Sunday, July 17, 2011


I cannot understand how I didn't discover the place sooner. It's clean, the staff are capable, courteous, and friendly. And the food is excellent.
It's a narrow place, but it feels larger because of the high ceiling.
There are six tables that seat four along the wall facing the counter.


First time I went there I had something simple - fresh cilantro steamed rice sheet (香茜腸粉 heung sai cheung fan) and a chicken bun (雞飽 gai bao).
Plus coffee.
Unlike many places in Chinatown, the coffee was actually drinkable at that time of day. Chinatown coffee always comes out of a large cafeteria machine that is filled and turned on around seven in the morning, and by lunch time what's left is usually dark, bitter, pungent.
This was much better.
I drank the whole cup.

930 Stockton Street, San Francisco, CA 94108.

(415) 308-3819
(415) 828-0856
(415) 986-2783

The steamed rice sheet was mild and very fresh, which let the fragrance of the cilantro (芫荽葉 yuen seui yiep, AKA 香茜 heung sai) come through. There is a subtle citrusy hint, almost of oranges, to fresh cilantro. Delightful.
The filling in the chicken bun was surprising - it included noticeable water chestnut chunks that provided an endearing crunchiness.
I would've wished for more meat, but it was nevertheless quite good.

At that time the only other steamed rice sheet they had was beef-shred rice sheet (牛肉絲腸粉 ngau yiuk see cheung fan).
I have an antipathy towards beef. But it too looked exceedingly fresh.
More than many other places, their cheung fan are objects of beauty.
Naturally it all sells fast once it's brought from the back.

They have most of the usual dimsummy stuff: siu mai (燒賣), haahm sui gok (咸水角), ha gau (蝦餃, and what looked like totally LOVELY jin-deui (煎堆)! Plus a respectable selection of baked snacky things and buns.

Additionally, they offer eat there or take-out 糯米雞 (lo mai kai: glutinous rice and chicken steamed in a lotus leaf), plus a reasonable selection of steamed dumplings (蒸餃 tsing gau), and steamed rice combinations (蒸飯 tsing fan) as well.
One dish I recommend is the 豆豉排骨蒸飯 (dau si pai gwat tsing fan - black bean sauce spare rib steamed rice).

The noise from the kitchen is lively in a professional way, a veritable hive of activity. Regularly a bright-eyed young man would come flying out with a new offering to add to the counter, or an auntie would hurry back to grab something.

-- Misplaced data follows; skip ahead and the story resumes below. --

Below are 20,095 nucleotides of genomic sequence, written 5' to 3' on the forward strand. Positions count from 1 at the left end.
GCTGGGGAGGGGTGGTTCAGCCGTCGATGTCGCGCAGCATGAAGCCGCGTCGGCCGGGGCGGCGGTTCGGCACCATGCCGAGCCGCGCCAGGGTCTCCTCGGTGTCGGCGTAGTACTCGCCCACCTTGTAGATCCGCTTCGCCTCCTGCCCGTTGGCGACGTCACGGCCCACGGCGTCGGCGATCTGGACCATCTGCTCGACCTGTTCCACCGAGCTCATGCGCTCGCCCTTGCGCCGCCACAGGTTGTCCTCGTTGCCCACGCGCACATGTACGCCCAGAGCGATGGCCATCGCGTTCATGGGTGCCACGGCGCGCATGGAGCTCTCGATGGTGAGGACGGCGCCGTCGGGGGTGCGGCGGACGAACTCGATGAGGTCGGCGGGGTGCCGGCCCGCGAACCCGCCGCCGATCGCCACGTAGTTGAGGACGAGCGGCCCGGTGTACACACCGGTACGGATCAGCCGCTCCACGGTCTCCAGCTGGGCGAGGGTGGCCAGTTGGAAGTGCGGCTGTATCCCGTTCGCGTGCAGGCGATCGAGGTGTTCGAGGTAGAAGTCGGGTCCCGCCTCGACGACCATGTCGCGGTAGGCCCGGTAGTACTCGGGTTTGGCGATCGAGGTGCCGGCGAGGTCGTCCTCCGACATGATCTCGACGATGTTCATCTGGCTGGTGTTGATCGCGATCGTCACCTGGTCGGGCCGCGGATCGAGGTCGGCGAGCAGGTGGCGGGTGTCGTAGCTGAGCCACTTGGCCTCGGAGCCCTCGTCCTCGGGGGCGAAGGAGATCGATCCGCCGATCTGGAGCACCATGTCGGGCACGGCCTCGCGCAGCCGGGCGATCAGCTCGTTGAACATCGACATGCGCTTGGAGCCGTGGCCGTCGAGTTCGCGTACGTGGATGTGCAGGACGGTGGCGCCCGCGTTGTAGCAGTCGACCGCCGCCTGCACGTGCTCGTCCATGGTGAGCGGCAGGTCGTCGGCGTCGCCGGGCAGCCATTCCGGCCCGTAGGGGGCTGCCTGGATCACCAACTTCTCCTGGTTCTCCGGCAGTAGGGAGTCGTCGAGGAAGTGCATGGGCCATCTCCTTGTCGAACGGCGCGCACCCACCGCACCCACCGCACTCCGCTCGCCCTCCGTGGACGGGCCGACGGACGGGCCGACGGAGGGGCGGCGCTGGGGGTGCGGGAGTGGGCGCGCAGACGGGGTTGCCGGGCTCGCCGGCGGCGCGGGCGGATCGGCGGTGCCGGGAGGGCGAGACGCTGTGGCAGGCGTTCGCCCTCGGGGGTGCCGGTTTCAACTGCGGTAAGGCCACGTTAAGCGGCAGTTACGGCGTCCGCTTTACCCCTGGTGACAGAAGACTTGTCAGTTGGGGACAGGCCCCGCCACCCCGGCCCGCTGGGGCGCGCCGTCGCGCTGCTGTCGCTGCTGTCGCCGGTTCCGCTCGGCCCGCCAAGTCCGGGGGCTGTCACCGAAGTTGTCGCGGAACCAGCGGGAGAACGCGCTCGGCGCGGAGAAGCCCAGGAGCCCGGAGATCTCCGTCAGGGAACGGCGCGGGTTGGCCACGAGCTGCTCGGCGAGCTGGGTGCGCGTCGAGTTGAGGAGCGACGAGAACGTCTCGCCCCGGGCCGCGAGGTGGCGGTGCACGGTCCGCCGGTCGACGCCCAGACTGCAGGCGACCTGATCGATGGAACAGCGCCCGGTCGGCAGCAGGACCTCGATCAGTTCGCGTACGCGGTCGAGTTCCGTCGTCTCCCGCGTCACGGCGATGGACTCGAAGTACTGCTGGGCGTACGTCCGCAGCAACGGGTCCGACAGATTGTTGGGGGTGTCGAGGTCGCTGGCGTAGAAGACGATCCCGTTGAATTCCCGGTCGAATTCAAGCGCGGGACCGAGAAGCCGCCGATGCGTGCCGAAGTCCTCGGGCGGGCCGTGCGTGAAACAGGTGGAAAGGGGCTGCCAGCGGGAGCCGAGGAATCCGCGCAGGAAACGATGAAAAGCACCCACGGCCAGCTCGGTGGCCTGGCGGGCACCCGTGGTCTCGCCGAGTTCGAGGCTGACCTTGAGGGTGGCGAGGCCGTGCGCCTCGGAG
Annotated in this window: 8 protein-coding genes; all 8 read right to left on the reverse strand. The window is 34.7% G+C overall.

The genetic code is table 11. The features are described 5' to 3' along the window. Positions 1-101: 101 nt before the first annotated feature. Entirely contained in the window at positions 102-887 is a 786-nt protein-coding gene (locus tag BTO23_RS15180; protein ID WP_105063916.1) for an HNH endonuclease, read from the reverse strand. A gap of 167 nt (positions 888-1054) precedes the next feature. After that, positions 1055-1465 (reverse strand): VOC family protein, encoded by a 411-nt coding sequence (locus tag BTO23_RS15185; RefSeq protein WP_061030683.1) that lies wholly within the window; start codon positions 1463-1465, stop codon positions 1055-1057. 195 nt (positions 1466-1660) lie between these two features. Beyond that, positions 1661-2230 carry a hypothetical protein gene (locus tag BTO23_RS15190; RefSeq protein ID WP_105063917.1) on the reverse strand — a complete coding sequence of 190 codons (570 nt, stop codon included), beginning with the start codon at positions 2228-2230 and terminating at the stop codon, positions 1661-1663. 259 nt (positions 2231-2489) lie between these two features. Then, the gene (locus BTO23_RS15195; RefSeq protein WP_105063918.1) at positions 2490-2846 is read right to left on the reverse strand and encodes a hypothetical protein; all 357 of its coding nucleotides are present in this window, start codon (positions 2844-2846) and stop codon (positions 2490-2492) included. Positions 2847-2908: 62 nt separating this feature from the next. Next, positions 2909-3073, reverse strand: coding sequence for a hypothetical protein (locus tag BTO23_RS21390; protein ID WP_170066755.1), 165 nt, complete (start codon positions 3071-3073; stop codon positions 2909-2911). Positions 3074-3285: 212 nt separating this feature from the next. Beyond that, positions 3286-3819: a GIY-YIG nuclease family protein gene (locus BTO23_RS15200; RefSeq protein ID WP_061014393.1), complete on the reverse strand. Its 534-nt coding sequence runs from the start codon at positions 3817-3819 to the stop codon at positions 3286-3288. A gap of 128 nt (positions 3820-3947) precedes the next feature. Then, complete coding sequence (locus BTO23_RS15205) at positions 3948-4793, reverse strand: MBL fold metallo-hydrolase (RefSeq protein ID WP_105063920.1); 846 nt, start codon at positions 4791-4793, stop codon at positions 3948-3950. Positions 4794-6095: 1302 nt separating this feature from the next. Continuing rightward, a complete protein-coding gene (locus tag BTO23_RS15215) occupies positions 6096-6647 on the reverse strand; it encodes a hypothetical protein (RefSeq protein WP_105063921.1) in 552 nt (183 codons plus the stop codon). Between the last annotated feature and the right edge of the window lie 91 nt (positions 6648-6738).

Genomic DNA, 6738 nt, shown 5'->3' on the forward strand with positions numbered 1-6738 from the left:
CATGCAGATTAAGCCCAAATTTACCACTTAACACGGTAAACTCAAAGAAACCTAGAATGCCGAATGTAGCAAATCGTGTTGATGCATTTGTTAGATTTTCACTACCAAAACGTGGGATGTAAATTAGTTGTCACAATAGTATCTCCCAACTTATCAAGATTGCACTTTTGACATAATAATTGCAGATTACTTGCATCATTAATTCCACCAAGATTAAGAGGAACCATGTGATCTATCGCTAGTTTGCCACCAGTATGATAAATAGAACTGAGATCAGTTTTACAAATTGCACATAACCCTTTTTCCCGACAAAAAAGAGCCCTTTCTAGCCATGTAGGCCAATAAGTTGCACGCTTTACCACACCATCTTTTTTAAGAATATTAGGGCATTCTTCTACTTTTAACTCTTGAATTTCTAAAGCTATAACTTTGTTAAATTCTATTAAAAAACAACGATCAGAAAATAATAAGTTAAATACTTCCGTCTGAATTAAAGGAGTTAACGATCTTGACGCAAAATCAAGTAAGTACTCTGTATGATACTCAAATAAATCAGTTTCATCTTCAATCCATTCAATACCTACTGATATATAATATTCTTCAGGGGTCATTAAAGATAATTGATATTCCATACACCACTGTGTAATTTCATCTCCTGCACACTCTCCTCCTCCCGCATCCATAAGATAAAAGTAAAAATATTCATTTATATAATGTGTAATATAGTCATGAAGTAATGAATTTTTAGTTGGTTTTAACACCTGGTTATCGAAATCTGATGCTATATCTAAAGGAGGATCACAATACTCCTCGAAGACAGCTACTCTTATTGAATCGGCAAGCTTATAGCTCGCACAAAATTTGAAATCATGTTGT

Busy lah, ho sang yi!


Among the take-out foods mentioned on the wall, the 炆羊肉腐竹 (man yeung-yiuk fu-dzuk: slow-cooked lamb with tofu skin) looks particularly intriguing.
Fu-dzuk (腐竹 "tofu bamboo") is one of those things you either totally love or maybe not-quite love. It doesn't have much flavour of its own, but absorbs sauces and juices most marvelously, and has an inimitable texture. Lamb is a particularly apt pairing for tofu skin.
As is ox tail, by the way.
The word 'man' (炆) for combined ingredients slow-cooked together is a Cantonese culinary term.

NOTE: This post came about because one of my friends in Holland (Vera Puichi NG) on her Facebook page asked if anyone wanted to go drink tea (飲茶 'yam cha' – enjoy snacks at a teahouse, usually with friends).
By which, in her case, she purely meant eating jook () somewhere in R'dam. She particularly likes jook.
So whatever the rest of the crowd was having would be fine, totally fine, really, as long as she could have jook. She wanted company while eating her jook.
Sorry, Chi-djeh, I didn't bother checking to see if they had jook.
They probably do.
But ordering what looks very fresh means IMMEDIATE gratification.

我食得好滿意嘅喇! 你呢?

NOTE: Readers may contact me directly:
All correspondence will be kept in confidence.


Ari said...

Crack in the mortar fixed by spearmint chewing gum. The color even matched perfectly. True story.

The back of the hill said...

Hi Ari, welcome back!

Now, as to your comment.....

You probably meant to put it under this post: It seems more fitting there.

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